I recently discovered this article on GameSpot, “Four Ways You Can Make Steam Better Right Now,” and I strongly believe it’s worth reading.

Steam is my dominant platform choice at the moment. I’m struggling to remember the last time I played a console game. It’s been long time! I have plenty of them lying around, but I’ve been exclusively focused on PC gaming for quite a while now. I’ve come to the conclusion that my console gaming ended with the Wii U.

I know little of current consoles, but I believe they are powerful and expensive. Well, that is except for the Switch, which is the only one I’m interested in. I get very disappointed seeing videos of non-Nintendo games on the Switch. They usually perform and look so much better on PC. However, Nintendo’s always been a favorite of mine and they still make great games I’m sadly missing out on. $300 is a price I’d rather spend on a new PC part, though.

I’m kind of a Steam snob, too, in that I want all of my games there. It’s nice having everything in one place, including your list of friends and just one application to run. But, Steam isn’t the only PC platform. There is also the Epic Game Store, GOG Galaxy, UPlay,, Xbox companion app, and many more. There are many good things about not having everything exclusively centralized, though. One of my favorite things about having other platforms is that I have backups in case Steam ever goes down. I can easily hop over to EGS and play something I also got for free there. I haven’t spent any money on the EGS yet, but my library is huge!

Introducing categorizing your games

I haven’t been paying attention to Steam’s updates and exploring new features, so I enjoyed that this article pointing some out to me. The mention of categorizing the games in my library into lists is what I found to be most important.

Steam is certainly a top platform when it comes to PC gaming. Because of this, many of us have very large libraries, which makes it difficult to find a particular game we’re interested in playing. We can simply look through the list alphabetically, or add them to our “Favorites” list. This didn’t quite go far enough. Now we can organize them much easier into lists.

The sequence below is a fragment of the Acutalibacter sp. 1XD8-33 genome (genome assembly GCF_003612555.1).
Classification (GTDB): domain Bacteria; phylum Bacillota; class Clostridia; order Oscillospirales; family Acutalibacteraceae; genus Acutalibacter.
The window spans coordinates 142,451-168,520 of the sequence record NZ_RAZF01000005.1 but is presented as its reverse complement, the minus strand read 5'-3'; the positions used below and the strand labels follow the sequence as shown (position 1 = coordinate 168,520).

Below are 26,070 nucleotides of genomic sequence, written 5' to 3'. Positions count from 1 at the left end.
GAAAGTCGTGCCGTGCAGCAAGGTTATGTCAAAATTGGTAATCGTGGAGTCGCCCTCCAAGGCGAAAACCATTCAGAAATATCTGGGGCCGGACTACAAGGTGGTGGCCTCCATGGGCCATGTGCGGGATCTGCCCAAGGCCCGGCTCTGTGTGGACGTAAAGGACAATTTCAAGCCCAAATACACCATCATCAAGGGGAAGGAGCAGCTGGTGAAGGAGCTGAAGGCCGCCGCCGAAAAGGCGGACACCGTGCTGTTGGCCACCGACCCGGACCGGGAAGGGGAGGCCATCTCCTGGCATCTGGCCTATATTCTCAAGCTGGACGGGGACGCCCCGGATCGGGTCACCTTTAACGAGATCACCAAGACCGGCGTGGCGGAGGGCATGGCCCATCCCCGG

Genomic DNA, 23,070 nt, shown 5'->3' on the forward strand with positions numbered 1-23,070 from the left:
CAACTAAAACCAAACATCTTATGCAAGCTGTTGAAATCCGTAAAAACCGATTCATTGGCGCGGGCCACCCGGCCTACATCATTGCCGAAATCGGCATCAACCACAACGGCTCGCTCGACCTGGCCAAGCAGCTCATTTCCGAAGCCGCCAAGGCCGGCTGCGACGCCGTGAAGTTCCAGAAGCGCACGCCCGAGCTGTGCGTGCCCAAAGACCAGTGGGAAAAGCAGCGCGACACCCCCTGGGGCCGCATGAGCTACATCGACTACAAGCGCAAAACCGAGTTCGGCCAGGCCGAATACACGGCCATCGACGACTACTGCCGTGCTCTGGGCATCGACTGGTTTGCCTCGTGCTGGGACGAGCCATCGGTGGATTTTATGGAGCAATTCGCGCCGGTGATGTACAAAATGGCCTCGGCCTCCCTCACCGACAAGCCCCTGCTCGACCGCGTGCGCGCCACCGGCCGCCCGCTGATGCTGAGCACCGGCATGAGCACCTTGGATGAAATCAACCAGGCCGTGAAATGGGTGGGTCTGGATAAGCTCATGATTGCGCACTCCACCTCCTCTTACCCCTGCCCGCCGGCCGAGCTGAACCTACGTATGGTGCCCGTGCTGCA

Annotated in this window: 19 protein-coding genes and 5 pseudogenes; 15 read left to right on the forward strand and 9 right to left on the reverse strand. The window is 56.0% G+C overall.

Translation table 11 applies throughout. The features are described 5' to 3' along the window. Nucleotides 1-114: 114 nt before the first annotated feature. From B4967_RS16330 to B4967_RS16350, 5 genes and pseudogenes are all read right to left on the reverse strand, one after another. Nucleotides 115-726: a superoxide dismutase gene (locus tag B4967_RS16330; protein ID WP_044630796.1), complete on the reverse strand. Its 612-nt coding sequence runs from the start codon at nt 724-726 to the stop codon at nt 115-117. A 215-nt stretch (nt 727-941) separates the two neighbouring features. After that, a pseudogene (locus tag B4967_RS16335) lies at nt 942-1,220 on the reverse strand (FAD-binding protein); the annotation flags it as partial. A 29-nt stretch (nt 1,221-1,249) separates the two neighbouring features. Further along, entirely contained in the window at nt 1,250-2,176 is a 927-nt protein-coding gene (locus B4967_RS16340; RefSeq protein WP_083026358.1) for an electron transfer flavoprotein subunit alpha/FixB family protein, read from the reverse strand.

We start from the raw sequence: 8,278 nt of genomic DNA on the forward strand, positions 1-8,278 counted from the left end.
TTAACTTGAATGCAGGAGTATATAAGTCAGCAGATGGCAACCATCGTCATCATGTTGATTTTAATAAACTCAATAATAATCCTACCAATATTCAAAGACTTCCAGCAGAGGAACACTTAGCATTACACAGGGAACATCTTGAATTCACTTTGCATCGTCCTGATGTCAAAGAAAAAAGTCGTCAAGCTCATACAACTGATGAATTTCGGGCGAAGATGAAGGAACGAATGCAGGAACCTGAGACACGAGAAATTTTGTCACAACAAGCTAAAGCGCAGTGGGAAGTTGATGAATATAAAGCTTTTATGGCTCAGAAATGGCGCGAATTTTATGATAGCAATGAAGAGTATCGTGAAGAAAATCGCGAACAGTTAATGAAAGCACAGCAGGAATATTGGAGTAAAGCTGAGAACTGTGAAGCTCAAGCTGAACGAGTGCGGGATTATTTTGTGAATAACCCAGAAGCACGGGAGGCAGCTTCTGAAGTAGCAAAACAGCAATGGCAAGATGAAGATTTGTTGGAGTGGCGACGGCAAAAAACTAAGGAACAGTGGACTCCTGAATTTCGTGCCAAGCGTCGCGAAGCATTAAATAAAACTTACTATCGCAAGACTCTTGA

There are some recommended lists in the article. It’s a good idea to create lists for your level of enthusiasm for a game. So, create a list for the games you’re playing, the ones you want to play, and the ones you don’t want to play. Then, when you’re looking at your library on the left, you can hide the games in these lists, making your search much easier.

I created lists for what I want to “check out sometime,” or “play soon.” I have a list for games I’m waiting for an update. Terraria and The Witcher 3 are now on this list, the latter was supposed to get an HD update this year. I also have a “Windows 11” list for HDR games. My CPU isn’t compatible with Win11 and HDR looks terrible in Win10, so I’m waiting until I get my new PC build done.

One of the most important is my “Unknown/No Interest” list. I think this is something everyone needs. It helps remove a lot of games from my view, making it so much easier to find the games I am looking for more quickly. Free games and bundles are very good at adding to our library, but it’s easy to forget what some of them are. Plus, there are games we lose interest in.

I’ve also created other categories such as “Batman,” “TES,” “iD,” “Fallout,” “Square-Enix,” “Rockstar Games,” and so many more. Spending just a few minutes creating these lists and adding games to them was very much worth it. My library on the left-hand side looks so much better now! I strongly recommend everyone else on Steam to do this.

The article also mentions skins and apps that bring together our different platforms, which I didn’t see as interesting or necessary. I still very much strongly recommend reading the article, if you’re on Steam.

Let me know what you think about this article and the things it mentions. Are there other suggestions or features of Steam you’d like to point out?